To put it another way: compared with my point of view, his view of me feels less…continuous.  To use a portal in first-person is to bend space in one single motion; its brand of teleportation offers no rupture (the elevator door never closes).  But to watch another, or yourself from another’s view, is to see a more stable architecture and thus a more pronounced portal movement, a more impressive magician’s trick.  These views are not accidental.  Portal 2’s co-op game often demands that you watch your partner in order to coordinate buttons and solve its ‘asymmetric trust puzzles’.  If you don’t already know to compare points of view, the chambers will train you, like a good test subject.

At the end of every course, it becomes clear just how hard it can be to measure discontinuities in the first-person.  Blue and Orange are disassembled, but you wouldn’t know it without your hapless partner’s mirrored fate.  My brother’s dismantling wrenches my eyes to his screen, again, to see what deconstruction looks like in the first-person.  And lo, there I am experiencing the same thing.  Numb as my virtual body is, I can’t process my own temporary death until they take, at last, my single blue eye.

I am reminded of how necessary a death animation can be to fully register this breach.  A sideways fall to the floor to ‘simulate’ a first-person death gaze just doesn’t feel as final.  It’s as if I must see the body to believe the death, even if that body is my own.  I remember how death in the original Halo exorcised my spirit so that I might experience the collapse of my ragdoll Chief from outside his body.  Halo: Reach even makes this manifest in its endgame through the removal of Noble Six’s helmet (the player’s screen, a shattered view) to witness his last stand against the Covenant.  Without the confirmation of this alternate view, and the blasted helmet artifact, we would naturally wonder: is this actually the end?  Am I really the “past president of the being alive club”?

The main story of Portal 2 unfolds as a series of competing points of view.  Cave Johnson’s supermanic, science-as-pissing-contest ethos vs. GlaDOS’s manipulative, wounded maternal sarcasm vs. Wheatley’s single-minded, artificially idiotic inferiority/God complex.  Both Cave Johnson and Wheatley’s oblivious perspectives read as specifically male – Cave the mid-century American patriarch, all can-do delusion; Wheatley the more contemporary domesticated dummy, seething resentment and ready to claim any throne.  Both must be overcome in the end by our trusty Samus-Mother Brain team-up if Aperture is not to go ALL to hell.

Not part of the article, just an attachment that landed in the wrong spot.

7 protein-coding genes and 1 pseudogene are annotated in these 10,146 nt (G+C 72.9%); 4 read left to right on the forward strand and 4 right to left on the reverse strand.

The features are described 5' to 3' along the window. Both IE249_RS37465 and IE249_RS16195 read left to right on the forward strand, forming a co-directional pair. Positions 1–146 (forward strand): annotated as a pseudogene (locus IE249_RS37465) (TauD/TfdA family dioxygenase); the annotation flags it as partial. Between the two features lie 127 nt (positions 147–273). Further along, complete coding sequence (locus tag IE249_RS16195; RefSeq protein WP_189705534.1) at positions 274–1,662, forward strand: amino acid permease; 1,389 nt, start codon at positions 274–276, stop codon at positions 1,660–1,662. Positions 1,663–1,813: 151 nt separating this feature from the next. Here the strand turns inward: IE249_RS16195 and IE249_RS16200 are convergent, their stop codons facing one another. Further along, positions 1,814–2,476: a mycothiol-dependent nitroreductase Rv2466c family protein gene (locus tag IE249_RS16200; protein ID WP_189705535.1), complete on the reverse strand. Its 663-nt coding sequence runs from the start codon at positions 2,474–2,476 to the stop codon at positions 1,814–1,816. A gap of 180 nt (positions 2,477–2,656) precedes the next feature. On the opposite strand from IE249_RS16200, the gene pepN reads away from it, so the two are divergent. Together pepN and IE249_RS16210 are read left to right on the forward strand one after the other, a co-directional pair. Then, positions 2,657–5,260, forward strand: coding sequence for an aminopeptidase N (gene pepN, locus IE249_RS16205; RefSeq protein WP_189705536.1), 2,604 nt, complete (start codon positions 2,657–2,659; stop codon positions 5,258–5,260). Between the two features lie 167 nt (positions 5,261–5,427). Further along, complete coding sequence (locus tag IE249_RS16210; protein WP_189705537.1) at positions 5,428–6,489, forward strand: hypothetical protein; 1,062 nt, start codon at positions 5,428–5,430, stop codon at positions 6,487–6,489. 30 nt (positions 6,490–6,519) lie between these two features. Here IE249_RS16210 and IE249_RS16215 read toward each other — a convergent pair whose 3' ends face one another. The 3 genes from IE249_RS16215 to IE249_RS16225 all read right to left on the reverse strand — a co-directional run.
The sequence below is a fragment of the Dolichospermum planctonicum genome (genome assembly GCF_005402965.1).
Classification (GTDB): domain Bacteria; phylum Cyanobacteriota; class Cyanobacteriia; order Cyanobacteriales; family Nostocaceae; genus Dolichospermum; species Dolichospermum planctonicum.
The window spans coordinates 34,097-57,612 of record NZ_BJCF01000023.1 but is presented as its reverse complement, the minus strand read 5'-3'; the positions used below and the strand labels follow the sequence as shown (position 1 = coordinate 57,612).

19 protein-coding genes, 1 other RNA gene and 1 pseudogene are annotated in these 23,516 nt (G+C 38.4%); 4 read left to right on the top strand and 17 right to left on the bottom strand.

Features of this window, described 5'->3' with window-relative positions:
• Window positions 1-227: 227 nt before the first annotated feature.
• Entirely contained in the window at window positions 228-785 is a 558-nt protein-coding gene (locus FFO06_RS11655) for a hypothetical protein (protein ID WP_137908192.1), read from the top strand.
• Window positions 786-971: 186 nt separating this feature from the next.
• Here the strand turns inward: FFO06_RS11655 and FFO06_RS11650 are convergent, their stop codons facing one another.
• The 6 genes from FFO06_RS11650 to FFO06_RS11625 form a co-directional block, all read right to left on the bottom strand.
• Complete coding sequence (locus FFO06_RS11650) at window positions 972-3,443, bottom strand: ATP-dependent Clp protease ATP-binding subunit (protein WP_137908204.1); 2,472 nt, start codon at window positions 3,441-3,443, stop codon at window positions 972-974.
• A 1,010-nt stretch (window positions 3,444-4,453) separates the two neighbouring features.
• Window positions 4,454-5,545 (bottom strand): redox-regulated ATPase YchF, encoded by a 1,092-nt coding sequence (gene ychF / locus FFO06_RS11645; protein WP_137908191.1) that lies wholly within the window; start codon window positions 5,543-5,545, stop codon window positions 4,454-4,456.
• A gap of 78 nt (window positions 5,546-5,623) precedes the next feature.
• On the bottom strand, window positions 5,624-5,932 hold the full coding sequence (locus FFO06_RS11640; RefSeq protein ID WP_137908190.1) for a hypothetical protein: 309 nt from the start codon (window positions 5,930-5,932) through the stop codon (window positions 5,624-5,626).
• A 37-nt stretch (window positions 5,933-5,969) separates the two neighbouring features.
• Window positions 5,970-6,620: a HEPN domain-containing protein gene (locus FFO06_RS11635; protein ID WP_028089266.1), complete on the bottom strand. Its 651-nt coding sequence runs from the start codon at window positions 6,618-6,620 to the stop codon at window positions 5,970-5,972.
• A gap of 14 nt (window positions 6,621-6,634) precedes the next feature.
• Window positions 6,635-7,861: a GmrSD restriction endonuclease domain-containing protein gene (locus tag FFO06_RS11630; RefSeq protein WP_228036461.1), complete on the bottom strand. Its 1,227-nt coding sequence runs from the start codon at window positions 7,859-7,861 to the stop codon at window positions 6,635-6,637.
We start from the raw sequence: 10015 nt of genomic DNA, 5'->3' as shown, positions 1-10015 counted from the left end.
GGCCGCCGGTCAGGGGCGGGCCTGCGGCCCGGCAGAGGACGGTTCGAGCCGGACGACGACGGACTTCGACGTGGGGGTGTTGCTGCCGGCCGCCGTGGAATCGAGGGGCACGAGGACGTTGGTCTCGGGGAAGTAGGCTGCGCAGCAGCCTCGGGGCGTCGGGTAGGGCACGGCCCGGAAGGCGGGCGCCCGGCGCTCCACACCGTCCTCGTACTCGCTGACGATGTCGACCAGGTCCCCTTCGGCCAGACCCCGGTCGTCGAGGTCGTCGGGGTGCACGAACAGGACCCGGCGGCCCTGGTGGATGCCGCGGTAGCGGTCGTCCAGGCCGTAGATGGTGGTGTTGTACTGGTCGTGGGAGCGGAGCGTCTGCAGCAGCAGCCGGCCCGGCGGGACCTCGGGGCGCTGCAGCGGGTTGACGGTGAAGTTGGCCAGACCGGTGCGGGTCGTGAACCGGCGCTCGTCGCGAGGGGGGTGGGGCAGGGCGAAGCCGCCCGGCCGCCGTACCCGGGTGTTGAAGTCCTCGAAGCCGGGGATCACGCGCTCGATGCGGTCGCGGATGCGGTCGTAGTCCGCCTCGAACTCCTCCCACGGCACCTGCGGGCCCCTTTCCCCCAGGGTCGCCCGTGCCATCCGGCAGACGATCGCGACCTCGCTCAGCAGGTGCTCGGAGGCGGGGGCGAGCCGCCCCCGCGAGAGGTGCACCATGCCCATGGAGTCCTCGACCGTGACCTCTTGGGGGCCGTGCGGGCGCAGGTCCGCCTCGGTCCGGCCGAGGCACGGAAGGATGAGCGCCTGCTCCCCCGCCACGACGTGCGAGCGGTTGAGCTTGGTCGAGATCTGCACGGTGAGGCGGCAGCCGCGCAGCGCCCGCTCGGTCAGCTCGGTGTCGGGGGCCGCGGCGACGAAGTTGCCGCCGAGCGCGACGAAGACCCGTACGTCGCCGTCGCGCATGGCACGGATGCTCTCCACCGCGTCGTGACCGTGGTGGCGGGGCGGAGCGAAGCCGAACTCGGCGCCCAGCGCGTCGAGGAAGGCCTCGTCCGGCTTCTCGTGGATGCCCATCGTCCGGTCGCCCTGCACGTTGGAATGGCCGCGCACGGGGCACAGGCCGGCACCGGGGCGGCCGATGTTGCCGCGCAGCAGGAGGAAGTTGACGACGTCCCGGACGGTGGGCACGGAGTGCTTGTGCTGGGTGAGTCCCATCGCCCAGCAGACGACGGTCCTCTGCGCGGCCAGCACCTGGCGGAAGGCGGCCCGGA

Portal 2 is certainly well-written enough to sustain a powerful eco-feminist interpretation of its narrative.  The creation, vengeance, and partial redemption of GlaDOS elaborate the consequences of treating women and Science so recklessly (say “goodbye”, Caroline…“Goodbye, Caroline”).  But this doesn’t require a videogame to be argued.  Instead, we must ask how the gameplay mechanics, the verbs offered the player and their consequences in the gameworld, determine the meaning we experience.  GlaDOS may find her own voice, temporarily, but silent Chell can only speak with a portal gun.  So what does this gun say?

It says: move, for one.  As a door, a portal urges trespass, albeit playfully.  Portals play with space, but this transgression can only be fully realized by passing through.  Why does this matter?  Because Chell’s tenacious, bootstrapped mobility is one of her defining features.  I remember how oddly compelling I found GlaDOS’s design when I first encountered her hanging from the ceiling, like some torture victim primed for interrogation.  She controlled the space around her, and moving through the facility almost felt like moving through her.  But she was actually strung up and rooted in place.  She needed human test subjects (and later Blue and Orange) to move through space as agents, actors, persons.

Compare this to the initially humble Wheatley, who is mobile though on tracks.  He yearns to go off the rail, but he’s a child to be carried when he actually succeeds.  His downfall at the core transfer can be understood as not just the effects of power upon the weak-minded, but of the loss of mobility and all its inherent vulnerability.  Wheatley becomes massive, meaning everywhere.  With his sensors arrayed and screens cued to spread his vision over all of Aperture, he experiences that intoxicating, delusional feeling of power that comes with stillness.  It comes to me more commonly at night, in bed, alone in the darkness, or while stationed before a video screen.  The illusion of omnipresence, everywhere and nowhere.  God in his heaven, the villain in his lair.

But to move through space is humbling.  One must submit to gravity, walls, the mire of dimensions.  To the basic powerlessness and singularity of being a person in the world.  When Wheatley is returned to space, the black and cold one, his tyrannical impulses wither.  He is truly sorry.  Likewise, GlaDOS approaches personhood, with all its pitfalls, not only by being reminded of Caroline but by becoming a potato, remnant of a child’s science project, easily tossed or eaten.  Once Chell attaches her to the portal gun, the actual journey through space offers her a whole new point of view.